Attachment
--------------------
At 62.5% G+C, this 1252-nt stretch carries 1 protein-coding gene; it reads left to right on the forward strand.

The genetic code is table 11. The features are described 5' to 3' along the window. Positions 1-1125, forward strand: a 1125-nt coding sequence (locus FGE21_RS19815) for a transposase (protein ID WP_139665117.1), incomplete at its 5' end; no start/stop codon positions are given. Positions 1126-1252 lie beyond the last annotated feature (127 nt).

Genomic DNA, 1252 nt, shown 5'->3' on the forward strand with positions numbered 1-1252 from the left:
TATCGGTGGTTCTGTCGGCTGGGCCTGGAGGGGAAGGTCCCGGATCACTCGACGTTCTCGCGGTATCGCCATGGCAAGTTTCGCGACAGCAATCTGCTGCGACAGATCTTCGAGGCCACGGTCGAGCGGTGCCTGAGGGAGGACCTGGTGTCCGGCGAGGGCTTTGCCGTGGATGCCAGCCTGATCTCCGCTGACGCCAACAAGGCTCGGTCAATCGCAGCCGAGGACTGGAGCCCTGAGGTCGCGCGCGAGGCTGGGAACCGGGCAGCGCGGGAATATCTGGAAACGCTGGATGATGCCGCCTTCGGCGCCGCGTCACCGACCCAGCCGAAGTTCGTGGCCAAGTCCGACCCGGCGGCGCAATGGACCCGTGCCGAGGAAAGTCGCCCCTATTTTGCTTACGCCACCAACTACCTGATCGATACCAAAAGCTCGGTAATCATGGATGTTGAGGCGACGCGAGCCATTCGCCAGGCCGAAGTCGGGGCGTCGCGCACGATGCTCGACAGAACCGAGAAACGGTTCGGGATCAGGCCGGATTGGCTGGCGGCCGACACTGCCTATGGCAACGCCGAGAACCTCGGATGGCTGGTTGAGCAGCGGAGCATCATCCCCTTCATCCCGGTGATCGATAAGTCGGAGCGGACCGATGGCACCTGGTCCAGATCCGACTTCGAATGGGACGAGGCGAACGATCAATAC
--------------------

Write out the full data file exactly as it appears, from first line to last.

At 62.5% G+C, this 1252-nt stretch carries 1 protein-coding gene; it reads left to right on the forward strand.

The genetic code is table 11. The features are described 5' to 3' along the window. Positions 1-1125, forward strand: a 1125-nt coding sequence (locus FGE21_RS19815) for a transposase (protein ID WP_139665117.1), incomplete at its 5' end; no start/stop codon positions are given. Positions 1126-1252 lie beyond the last annotated feature (127 nt).

Genomic DNA, 1252 nt, shown 5'->3' on the forward strand with positions numbered 1-1252 from the left:
TATCGGTGGTTCTGTCGGCTGGGCCTGGAGGGGAAGGTCCCGGATCACTCGACGTTCTCGCGGTATCGCCATGGCAAGTTTCGCGACAGCAATCTGCTGCGACAGATCTTCGAGGCCACGGTCGAGCGGTGCCTGAGGGAGGACCTGGTGTCCGGCGAGGGCTTTGCCGTGGATGCCAGCCTGATCTCCGCTGACGCCAACAAGGCTCGGTCAATCGCAGCCGAGGACTGGAGCCCTGAGGTCGCGCGCGAGGCTGGGAACCGGGCAGCGCGGGAATATCTGGAAACGCTGGATGATGCCGCCTTCGGCGCCGCGTCACCGACCCAGCCGAAGTTCGTGGCCAAGTCCGACCCGGCGGCGCAATGGACCCGTGCCGAGGAAAGTCGCCCCTATTTTGCTTACGCCACCAACTACCTGATCGATACCAAAAGCTCGGTAATCATGGATGTTGAGGCGACGCGAGCCATTCGCCAGGCCGAAGTCGGGGCGTCGCGCACGATGCTCGACAGAACCGAGAAACGGTTCGGGATCAGGCCGGATTGGCTGGCGGCCGACACTGCCTATGGCAACGCCGAGAACCTCGGATGGCTGGTTGAGCAGCGGAGCATCATCCCCTTCATCCCGGTGATCGATAAGTCGGAGCGGACCGATGGCACCTGGTCCAGATCCGACTTCGAATGGGACGAGGCGAACGATCAATAC